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Charles Harper’s contribution to economic development in Western Australia was felt long after he died in 1912. One of his most important legacies was his first born son, Charles Walter Harper (1880–1956), who was more commonly known as Walter Harper. He inherited his father’s passion for co-operatives, was well known in agricultural co-operation circles and, even before his father’s death, was a director of the Producers Markets Ltd and the Fruitgrowers Association (Sandford 1955, p. 29; Thompson 2014, pp. 17–18). Walter Harper subsequently played a leading role in establishing Wesfarmers and subsequently served on its board for 31 years (Thompson 2014, p. 15). As the eldest sibling, he also inherited the family home of Woodbridge, where he carried on his father’s interest in experimental farming and innovative agricultural schemes (Smith 1983). Indeed, he emulated his father in every respect save in the arena of politics, which he avoided following his experience chairing the 1924/1925 Royal Commission into the Group Settlement Scheme (Smith 1983). The trajectory of Walter Harper’s career and the contribution he made—both in terms of style and outcome—may therefore be interpreted as a variation of the professional path taken by his father (Shann 1925). However, an equally important legacy left by Charles Harper was the co-operative template, incorporating the government’s significant economic role, which provided the framework for less conservative men to see Western Australia’s economic foundation would be placed at risk as a result of political pressure. Therefore, this chapter summarily examines the development of the Western Australian economy up until the commencement of the Great Depression in order to demonstrate the risks associated with Harper’s economic module after his conservative influence was removed.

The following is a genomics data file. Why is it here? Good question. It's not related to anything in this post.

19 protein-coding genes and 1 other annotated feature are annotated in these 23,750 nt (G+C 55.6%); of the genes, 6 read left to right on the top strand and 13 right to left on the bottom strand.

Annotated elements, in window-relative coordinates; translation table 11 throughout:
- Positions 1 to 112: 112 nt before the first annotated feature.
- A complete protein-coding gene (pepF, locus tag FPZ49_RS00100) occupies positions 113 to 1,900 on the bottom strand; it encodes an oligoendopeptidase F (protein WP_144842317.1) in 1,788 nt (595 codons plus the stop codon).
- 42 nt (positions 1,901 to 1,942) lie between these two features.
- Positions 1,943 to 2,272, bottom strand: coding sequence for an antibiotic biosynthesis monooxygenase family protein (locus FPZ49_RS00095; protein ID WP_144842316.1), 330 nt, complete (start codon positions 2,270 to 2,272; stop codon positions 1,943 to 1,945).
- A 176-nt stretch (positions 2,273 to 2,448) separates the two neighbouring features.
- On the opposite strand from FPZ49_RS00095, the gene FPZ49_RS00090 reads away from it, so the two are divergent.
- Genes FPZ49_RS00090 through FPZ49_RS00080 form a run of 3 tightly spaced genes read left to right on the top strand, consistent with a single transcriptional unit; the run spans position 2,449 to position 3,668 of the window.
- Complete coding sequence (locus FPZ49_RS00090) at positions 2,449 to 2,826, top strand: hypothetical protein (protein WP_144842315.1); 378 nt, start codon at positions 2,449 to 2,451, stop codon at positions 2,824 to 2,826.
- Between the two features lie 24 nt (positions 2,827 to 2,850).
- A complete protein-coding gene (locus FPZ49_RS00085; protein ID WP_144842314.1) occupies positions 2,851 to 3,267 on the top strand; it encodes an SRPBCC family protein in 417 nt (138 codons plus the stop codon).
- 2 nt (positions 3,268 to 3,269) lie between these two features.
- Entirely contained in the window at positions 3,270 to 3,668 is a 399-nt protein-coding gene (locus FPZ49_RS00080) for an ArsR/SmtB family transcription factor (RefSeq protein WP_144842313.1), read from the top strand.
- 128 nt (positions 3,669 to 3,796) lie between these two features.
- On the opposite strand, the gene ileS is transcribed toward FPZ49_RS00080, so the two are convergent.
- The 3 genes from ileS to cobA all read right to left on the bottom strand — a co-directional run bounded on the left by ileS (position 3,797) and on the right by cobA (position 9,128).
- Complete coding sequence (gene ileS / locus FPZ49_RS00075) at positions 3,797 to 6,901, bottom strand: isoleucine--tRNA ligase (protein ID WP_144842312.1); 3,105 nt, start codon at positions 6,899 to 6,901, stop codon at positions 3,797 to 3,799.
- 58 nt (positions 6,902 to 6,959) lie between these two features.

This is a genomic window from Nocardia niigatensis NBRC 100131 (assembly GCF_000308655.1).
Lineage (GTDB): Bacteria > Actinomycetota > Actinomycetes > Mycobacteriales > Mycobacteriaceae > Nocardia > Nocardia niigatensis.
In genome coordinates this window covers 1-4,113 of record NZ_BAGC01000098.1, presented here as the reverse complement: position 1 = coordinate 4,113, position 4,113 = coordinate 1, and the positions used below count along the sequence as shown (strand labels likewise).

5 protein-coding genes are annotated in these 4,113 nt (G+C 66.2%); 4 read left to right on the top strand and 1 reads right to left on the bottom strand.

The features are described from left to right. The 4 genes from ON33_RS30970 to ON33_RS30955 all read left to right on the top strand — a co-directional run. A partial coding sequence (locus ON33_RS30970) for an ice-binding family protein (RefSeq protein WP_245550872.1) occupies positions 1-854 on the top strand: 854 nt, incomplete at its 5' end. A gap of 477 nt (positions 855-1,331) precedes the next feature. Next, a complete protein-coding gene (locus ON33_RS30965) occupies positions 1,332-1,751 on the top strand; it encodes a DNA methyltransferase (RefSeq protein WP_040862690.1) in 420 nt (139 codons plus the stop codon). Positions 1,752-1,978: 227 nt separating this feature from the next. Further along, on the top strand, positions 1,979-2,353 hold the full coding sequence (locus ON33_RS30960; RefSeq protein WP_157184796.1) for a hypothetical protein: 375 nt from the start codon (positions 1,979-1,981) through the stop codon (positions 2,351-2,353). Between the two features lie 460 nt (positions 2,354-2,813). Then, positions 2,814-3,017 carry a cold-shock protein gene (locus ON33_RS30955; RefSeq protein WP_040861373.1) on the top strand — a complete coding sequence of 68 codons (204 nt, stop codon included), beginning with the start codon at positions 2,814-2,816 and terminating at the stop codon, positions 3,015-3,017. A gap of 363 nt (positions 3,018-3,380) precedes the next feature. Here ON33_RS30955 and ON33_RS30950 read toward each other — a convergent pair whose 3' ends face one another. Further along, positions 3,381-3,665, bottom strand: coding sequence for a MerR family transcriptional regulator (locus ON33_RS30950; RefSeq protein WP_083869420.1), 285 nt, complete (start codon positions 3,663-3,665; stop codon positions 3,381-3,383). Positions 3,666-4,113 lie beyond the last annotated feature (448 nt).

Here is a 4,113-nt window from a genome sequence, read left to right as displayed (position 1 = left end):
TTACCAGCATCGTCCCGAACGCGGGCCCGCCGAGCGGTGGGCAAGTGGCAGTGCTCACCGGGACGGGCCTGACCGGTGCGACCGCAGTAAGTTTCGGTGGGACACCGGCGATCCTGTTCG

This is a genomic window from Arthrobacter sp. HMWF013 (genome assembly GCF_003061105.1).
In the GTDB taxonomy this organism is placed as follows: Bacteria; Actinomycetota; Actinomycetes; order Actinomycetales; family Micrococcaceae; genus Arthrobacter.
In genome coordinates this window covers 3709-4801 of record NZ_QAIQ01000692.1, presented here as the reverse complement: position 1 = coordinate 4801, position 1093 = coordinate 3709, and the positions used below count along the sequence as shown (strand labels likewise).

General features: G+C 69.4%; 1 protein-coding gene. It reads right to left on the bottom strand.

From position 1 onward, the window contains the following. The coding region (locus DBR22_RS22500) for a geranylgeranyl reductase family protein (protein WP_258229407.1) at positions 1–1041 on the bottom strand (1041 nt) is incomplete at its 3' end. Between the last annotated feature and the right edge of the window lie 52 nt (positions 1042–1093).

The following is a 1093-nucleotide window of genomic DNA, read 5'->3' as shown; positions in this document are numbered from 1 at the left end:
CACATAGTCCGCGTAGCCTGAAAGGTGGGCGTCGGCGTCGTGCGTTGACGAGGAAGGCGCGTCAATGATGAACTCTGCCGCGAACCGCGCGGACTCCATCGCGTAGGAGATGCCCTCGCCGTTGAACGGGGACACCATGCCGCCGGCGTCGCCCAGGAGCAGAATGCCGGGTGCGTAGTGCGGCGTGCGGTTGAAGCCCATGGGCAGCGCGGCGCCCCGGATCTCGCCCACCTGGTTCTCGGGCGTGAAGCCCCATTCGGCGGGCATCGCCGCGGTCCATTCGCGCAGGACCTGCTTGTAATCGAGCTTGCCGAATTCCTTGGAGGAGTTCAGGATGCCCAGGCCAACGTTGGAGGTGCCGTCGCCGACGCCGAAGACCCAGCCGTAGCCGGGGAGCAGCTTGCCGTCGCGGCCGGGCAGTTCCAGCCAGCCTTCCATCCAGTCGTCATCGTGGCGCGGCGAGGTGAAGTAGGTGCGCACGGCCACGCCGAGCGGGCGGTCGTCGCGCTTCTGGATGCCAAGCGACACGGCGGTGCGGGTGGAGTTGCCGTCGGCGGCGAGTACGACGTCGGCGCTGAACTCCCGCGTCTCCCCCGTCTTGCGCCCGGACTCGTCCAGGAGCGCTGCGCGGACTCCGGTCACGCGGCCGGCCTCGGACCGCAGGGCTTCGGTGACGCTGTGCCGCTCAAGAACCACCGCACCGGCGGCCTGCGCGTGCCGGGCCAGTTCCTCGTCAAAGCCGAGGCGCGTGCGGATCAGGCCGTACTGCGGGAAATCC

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- A Step Too Far: Western Australian State Socialism (1912–1930)
David J. Gilchrist
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